How To Identify The 15 Most Common Weeds Draft

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Where blooms dance in the breeze and foliage unfurls, there’s always a relentless battle against invaders – garden weeds. These unwelcome guests disrupt the aesthetic harmony and compete fiercely for resources, threatening the health and vitality of your cherished plants. Here are 15 weeds and how to identify them. 

Dandelions – Leontodon taraxacum


Dandelions are often grown in lawns, meadows, and gardens. They thrive in various soil conditions and spread rapidly through wind-dispersed seeds. They’re characterized by their bright yellow flowers atop hollow stems, deeply toothed leaves forming a basal rosette, and milky sap.

Oriental Bittersweet – Celastrus orbiculatus


This woody vine is one of the most invasive weeds that can damage trees. It spreads rapidly by seeds and vigorous twining stems. It has glossy green leaves, small greenish-white flowers, and orange-red berries in fall. It can smother and kill native vegetation.

Nutsedge – Cyperus spp.


As a seemingly innocent weed, it often competes with veggies for food. It has triangular stems, grass-like leaves in sets of three, and distinctive flower clusters resembling spiked balls. Hand pulling removes tubers, mulching to suppress growth, and applying herbicides containing sulfentrazone will help eliminate it. 

Purslane – Portulaca oleracea


Purslane is sometimes called pigweed but shouldn’t be confused with edible pigweed, Amaranthus retroflexus. It has succulent, fleshy leaves ordered alternately along thick stems and yellow blooms. Before the plant matures, you can hand-pull it or use a broadleaf herbicide.

Poison Sumac – Toxicodendron vernix

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This plant has compound leaves with 7-13 leaflets, smooth margins, and a glossy appearance. It grows miniature yellowish blooms followed by white berries, which cause allergic reactions upon contact. It’s found in damp woodlands, marshes, and swampy or wet areas along riverbanks, thriving in acidic soils and spreading through rhizomes.

Common Ragweed – Ambrosia artemisiifolia


If you’re allergic, you’ll probably suffer if common ragweed grows in your garden because of the pollen it produces. It often grows in ignored and disturbed areas, featuring finely divided foliage resembling ferns and green blossoms. Hand-pulling before flowering and mowing before seed formation will help get rid of it.

Stinging Nettle – Urtica dioica


Stinging nettle grows in moist, nitrogen-rich soils, along riverbanks, and in wooded areas. It tolerates shade and spreads vigorously by rhizomes and seeds, with toothed, heart-shaped leaves and non-showy greenish blossoms. The barbs and stinging hairs cause allergies when you touch them, so wear protective clothing when handling the plant.

Poison Ivy – Toxicodendron radicans

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Many leave this weed because it grows as a shrub, vine, or ground cover. It adapts to various conditions with three leaflets per leaf, which can be shiny or dull, and clusters of white berries. You shouldn’t touch it because all the parts cause a severe allergic reaction.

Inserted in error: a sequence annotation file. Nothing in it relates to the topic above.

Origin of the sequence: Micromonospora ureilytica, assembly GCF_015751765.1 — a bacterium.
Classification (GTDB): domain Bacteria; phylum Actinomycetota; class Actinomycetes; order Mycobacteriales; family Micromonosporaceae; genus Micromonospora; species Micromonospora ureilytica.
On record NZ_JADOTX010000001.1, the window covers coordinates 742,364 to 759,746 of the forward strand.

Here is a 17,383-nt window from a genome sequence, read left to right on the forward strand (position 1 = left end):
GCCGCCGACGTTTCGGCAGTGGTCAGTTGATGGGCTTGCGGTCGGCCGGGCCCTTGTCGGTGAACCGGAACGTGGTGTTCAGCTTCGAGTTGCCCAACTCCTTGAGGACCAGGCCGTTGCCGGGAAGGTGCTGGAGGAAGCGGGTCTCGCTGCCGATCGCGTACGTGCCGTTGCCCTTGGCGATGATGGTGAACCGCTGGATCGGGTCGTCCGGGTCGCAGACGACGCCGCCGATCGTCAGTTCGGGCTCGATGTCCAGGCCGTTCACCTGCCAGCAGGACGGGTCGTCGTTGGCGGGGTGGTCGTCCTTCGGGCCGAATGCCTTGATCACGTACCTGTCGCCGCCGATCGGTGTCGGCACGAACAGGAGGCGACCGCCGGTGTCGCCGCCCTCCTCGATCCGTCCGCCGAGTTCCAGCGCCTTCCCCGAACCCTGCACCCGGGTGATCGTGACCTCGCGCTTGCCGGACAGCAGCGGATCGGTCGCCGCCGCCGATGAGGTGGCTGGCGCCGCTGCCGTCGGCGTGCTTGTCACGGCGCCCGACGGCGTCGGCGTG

Hairy Bittercress – Cardamine hirsuta


This is a member of the mustard family and has small compound leaves with toothed margins and miniature white blooms on slender stems. The seeds explosively disperse when pods mature, spreading the plant in shady and moist conditions. Applying herbicides containing glyphosate or dicamba will help prevent its growth.

Crabgrass – Digitaria spp.


Crabgrass gets its name from creeping on the ground, usually displaying opportunistic growth in thin or bare areas, especially in compacted soil with poor drainage and cracks in hardscape. This weed has distinctive seed heads with finger-like spikes and rosette-pattern leaves.

Goosegrass – Eleusine indica

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Goosegrass thrives in compacted soil and high foot traffic areas and spreads rapidly by seed and stolons. It has flat, spreading stems with coarse hairs, compact seed heads with spikelets arranged in pairs, and forms dense mats when left neglected. Regular mowing prevents seed formation.

Chickweed – Stellaria media

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Although it looks attractive when it grows into thick mats, Chickweed grows rapidly in cool, moist conditions and spreads quickly by seed, taking years to completely eradicate. It has oval leaves arranged oppositely along the stem with tiny white star-shaped florets.

Japanese Knotweed – Fallopia japonica


Japanese knotweed is highly invasive, spreads rapidly through rhizomes, and tolerates various soil types and conditions. It has tall, bamboo-like stems, heart-shaped foliage arranged alternately along the stems, and clusters of tiny white flowers that look good when in bloom. But it leaves dry canes that disturb your landscape design.

Wild Madder – Galium mollugo


This weed grows in disturbed areas, roadsides, and fields. People used to call it bedstraw because it was used as bedding material, while the roots were used as a natural red dye. It has clusters of white florets and fragrant foliage that form mats if not controlled.

Orange Jewelweed – Impatiens capensis


Traditionally, people used this weed as a natural remedy for poison ivy. It has succulent stems with orange tubular flowers and foliage with jagged edges. It grows in wet areas and has a shallow root system, so it can be hand-pulled. 

Written by Bruno P